UNIX: Objectivity/DB Configuration

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As the foundation of the Objectivity product set, Objectivity/DB provides:

  • Tools for database administration and data inspection.
  • Servers for managing concurrency and accessing remote files.
  • Runtime libraries containing the Objectivity/DB kernel, which is used by the tools and servers, and by the database applications you develop.

To configure Objectivity/DB, refer to the following:

Setting Permissions

All Objectivity/DB users need both read and execute permission to installDir.

Setting Environment Variables

Each application developer should:

  • Add installDir/bin to the PATH environment variable.
  • Add installDir/lib as the first component of the LD_LIBRARY_PATH environment variable (required for running Objectivity/DB tools).

Note: As a convenience, the installer creates a setup script (installDir/setup.sh) that contains commands for temporarily setting up environment variables in a shell.

About Objectivity Servers

The following servers are provided with Objectivity/DB:

  • The lock server, which manages concurrent access to persistent objects in one or more federated databases. The lock server must be running in order to use Objectivity/DB.
  • The Advanced Multithreaded Server (AMS), which allows remote database applications to access to local data files and journal files in a distributed Objectivity/DB system.
  • The query server, which executes the subtasks of a parallel query or a navigation query initiated from within an Objectivity/DB database application.

For more information about these servers, refer to Objectivity/DB Administration.

Setting Up the Lock Server

Objectivity/DB uses a system process called a lock server to manage concurrent access to persistent objects in one or more federated databases. The lock server must be running in order to use Objectivity/DB.

Important: For security purposes, consider running the lock server under a special-purpose user account in a group that can be granted just the minimum necessary permissions. See "Using a Lock Server" in Objectivity/DB Administration for more information.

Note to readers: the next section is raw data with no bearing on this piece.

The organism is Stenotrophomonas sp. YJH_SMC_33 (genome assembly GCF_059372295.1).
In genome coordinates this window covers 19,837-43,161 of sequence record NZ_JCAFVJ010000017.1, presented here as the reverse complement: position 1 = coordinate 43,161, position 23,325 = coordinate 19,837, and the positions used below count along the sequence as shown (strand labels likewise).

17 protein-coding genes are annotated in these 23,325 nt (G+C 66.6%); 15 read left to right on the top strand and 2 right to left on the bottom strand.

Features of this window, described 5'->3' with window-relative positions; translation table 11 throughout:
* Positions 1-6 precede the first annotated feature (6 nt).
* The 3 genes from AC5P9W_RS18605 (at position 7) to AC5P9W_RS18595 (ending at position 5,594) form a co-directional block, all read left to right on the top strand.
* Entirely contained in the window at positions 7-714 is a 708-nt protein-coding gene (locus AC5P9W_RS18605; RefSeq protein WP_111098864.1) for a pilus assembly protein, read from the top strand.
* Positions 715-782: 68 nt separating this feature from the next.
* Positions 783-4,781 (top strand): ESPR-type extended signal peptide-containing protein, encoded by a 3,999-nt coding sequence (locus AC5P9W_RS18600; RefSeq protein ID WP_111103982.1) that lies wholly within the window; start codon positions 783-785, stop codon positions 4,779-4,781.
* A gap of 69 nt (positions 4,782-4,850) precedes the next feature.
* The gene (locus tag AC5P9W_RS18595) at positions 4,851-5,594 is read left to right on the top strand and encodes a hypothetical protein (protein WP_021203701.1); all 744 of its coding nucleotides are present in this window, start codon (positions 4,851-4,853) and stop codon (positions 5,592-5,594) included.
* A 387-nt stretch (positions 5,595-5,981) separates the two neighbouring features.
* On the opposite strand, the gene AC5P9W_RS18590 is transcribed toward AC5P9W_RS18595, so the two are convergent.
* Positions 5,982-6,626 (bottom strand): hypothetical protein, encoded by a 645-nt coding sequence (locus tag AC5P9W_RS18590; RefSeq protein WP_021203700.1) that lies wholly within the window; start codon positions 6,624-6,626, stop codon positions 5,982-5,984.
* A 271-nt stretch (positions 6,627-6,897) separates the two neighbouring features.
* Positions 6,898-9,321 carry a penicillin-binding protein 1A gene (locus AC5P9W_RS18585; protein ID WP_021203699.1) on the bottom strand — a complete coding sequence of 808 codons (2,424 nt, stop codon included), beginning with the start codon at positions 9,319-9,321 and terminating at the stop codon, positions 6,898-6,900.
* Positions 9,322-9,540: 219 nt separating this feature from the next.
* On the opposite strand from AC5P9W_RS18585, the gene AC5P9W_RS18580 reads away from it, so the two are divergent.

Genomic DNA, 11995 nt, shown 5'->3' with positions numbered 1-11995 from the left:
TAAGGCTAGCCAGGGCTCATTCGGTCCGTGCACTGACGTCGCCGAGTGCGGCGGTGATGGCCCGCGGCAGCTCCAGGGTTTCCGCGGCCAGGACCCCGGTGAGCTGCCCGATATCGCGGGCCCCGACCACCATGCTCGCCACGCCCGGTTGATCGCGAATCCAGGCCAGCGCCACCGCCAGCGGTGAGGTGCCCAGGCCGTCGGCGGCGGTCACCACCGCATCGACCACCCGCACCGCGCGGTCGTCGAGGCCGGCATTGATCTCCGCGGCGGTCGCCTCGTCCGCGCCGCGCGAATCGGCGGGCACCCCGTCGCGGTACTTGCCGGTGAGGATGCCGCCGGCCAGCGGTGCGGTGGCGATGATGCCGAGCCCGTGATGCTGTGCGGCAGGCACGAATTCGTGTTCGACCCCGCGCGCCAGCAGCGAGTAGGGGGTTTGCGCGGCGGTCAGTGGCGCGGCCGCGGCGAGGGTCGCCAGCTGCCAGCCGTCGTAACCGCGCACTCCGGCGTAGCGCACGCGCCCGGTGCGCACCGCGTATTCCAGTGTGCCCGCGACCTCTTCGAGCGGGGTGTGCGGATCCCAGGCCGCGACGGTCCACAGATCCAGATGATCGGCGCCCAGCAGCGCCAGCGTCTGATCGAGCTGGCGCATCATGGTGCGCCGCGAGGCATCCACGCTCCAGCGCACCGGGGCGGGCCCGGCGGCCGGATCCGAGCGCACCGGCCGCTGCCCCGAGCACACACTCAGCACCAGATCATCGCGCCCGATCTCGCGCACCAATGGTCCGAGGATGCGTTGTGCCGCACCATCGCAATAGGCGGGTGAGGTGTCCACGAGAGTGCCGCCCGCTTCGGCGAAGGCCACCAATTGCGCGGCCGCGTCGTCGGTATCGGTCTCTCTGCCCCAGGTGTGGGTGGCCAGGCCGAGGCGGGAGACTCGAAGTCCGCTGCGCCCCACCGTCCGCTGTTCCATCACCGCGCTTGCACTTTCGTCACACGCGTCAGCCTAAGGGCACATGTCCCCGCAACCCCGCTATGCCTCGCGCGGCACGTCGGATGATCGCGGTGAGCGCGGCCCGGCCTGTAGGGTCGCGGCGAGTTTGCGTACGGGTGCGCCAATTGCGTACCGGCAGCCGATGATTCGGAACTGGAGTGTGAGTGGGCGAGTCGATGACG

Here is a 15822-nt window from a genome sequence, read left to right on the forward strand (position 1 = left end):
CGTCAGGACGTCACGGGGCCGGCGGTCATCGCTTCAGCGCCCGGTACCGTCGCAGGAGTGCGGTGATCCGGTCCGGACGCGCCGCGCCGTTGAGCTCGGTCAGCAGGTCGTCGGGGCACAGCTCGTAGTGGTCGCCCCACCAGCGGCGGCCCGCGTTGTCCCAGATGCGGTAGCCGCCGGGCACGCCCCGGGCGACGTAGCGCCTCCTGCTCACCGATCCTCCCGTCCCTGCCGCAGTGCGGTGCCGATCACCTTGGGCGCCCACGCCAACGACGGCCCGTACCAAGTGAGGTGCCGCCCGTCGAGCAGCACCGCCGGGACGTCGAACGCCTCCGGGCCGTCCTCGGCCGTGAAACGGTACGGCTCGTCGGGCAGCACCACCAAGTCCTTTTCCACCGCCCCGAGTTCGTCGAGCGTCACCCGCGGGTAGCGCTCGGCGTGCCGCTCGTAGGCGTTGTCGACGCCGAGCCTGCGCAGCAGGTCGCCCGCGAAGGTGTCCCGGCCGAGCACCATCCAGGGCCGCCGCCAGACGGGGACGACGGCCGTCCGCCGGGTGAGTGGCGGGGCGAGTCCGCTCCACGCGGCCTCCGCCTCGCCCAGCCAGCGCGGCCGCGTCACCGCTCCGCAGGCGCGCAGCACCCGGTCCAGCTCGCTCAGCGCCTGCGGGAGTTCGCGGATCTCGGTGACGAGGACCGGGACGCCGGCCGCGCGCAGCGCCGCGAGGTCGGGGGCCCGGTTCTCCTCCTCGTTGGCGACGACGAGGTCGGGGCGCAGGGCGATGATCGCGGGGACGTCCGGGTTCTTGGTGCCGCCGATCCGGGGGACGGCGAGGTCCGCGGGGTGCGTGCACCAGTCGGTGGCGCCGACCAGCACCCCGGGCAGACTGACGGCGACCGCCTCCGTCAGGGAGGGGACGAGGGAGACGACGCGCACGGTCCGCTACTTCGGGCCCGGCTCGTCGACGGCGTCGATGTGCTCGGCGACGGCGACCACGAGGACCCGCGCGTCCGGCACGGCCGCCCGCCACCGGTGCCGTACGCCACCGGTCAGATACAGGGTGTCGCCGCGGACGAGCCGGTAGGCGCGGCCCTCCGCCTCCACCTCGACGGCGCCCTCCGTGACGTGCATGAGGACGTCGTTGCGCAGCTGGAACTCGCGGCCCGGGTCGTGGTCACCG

Note: You can run the lock server on one or more hosts. If you want to run the lock server on a workstation that does not contain the Objectivity/DB installation, you can run the installer in Custom mode to install just the servers you want.

The installation and setup of the lock server varies by platform.

Linux Platforms

A default Full or Typical installation as root installs the lock server as a Linux init.d service that is enabled at runlevel 3 and runlevel 5. The lock server is started, and will restart when the workstation reboots. To modify these settings, refer to the documentation for your Linux platform.

The lock server service is named ools-13 and uses TCP/IP port 6780 by default.

Verify that the lock server is running. If it is not, check whether another process is already running on the port that the server expected to use. If so, you should try to reassign that other service to a different port. If you cannot do this, you may have to change the default port for the Objectivity server, see "Using a Lock Server" in Objectivity/DB Administration.

Note: If you change the port number for an Objectivity server, you must make this change on every host that is to run a process that uses the server.

Other UNIX Platforms

With a default Full or Typical installation as root, the lock server is installed, but is not started nor is it set up to start when the system reboots.

To set up the lock server:

  1. Set up a log directory for lock-server log files. Follow the steps in Setting Up a Log Directory for the Lock Server.
  2. Start the lock server to verify that it is installed properly. To start the lock server under the user account userName, enter a command such as:
    su - userName -c "installDir/bin/oolockserver"
  3. If the lock server does not start, check whether another service already uses the TCP/IP port that the lock server expected to use.

    The lock server will not start if another service already uses the TCP/IP port that the lock server expected to use. If you cannot reassign the other service to a different port, you may have to change the default port for the lock server. To do this, see "Using a Lock Server" in Objectivity/DB Administration.

  4. (Optional) Configure your workstation to start the lock server whenever the machine reboots. To do this, edit the workstation’s startup script (usually /etc/rc.local or /etc/init.d) and add a command such as the one in step 2.

See "Automatic and Manual Recovery" in Objectivity/DB Administration for information about entering a command to start the lock server upon reboot with automatic recovery enabled.